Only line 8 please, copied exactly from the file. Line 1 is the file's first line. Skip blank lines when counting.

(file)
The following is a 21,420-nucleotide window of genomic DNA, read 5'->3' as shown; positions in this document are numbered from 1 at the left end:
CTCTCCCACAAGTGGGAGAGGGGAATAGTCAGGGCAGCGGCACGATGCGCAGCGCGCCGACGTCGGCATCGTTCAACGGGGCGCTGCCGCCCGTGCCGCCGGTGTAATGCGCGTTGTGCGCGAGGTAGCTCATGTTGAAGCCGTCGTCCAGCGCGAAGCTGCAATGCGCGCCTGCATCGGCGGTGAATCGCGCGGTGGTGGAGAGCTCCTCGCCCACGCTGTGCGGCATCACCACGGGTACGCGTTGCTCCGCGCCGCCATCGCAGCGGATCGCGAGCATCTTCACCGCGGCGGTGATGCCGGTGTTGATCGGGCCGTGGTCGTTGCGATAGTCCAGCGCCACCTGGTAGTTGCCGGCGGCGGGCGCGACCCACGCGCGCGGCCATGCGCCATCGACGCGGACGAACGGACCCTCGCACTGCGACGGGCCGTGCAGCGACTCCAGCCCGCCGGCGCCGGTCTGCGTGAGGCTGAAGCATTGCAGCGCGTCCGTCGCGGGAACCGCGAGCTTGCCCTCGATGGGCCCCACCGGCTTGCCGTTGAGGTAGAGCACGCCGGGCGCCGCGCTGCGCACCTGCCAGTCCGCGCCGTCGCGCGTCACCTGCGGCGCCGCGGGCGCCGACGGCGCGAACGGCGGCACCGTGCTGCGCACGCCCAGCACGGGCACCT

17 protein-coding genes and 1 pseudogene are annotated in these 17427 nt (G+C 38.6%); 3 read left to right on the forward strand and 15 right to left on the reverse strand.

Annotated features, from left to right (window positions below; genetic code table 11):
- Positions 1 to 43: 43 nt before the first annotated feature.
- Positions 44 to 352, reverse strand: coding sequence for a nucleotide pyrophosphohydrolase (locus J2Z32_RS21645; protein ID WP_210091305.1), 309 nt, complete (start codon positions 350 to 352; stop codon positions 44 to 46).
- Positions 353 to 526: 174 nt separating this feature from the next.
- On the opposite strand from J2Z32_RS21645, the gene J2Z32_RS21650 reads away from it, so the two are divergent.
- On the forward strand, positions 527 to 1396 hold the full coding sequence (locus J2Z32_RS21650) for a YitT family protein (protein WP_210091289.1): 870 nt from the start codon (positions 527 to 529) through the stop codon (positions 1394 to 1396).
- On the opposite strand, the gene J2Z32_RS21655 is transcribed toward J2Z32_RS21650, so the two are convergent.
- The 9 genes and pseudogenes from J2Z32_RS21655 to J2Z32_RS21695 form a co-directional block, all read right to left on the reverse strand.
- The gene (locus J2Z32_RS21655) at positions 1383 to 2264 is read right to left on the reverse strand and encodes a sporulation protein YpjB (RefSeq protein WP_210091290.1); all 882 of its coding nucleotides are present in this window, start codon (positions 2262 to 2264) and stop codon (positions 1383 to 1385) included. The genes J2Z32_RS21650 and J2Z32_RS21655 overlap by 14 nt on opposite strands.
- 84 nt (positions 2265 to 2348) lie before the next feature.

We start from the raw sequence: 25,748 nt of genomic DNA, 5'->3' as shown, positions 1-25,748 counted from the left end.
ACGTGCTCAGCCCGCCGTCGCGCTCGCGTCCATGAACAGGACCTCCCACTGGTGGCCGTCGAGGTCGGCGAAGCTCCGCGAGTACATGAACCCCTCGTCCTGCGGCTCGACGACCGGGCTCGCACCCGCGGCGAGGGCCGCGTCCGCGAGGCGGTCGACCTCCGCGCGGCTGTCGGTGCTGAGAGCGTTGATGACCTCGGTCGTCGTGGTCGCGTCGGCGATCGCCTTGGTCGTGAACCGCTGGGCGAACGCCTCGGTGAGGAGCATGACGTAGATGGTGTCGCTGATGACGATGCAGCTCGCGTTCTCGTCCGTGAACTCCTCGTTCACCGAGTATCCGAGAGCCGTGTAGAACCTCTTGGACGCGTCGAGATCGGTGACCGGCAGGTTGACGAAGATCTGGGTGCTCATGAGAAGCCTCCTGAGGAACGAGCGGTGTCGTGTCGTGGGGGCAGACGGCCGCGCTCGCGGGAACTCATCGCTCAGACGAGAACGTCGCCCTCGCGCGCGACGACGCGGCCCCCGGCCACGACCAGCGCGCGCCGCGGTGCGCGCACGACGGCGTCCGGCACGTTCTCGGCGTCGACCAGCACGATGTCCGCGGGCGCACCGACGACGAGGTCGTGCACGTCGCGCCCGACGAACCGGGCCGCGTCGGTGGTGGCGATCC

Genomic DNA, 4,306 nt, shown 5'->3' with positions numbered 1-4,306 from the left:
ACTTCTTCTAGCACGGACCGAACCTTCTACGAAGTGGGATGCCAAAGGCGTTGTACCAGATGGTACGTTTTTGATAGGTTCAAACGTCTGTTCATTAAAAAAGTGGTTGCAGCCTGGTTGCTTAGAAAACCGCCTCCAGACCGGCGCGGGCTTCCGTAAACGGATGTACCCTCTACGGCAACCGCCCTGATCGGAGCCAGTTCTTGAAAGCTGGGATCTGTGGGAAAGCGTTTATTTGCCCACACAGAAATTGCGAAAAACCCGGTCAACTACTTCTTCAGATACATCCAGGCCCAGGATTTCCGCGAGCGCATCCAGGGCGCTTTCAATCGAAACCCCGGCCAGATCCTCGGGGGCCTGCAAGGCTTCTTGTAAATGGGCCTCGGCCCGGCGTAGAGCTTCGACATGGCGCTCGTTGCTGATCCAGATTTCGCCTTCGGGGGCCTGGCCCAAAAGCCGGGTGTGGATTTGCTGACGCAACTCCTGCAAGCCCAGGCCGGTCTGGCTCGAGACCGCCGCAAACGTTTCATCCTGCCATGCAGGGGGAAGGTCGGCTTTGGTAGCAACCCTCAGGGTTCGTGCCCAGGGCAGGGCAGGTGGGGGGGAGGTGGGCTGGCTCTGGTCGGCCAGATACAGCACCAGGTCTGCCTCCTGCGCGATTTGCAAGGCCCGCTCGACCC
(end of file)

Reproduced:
- On the opposite strand from J2Z32_RS21645, the gene J2Z32_RS21650 reads away from it, so the two are divergent.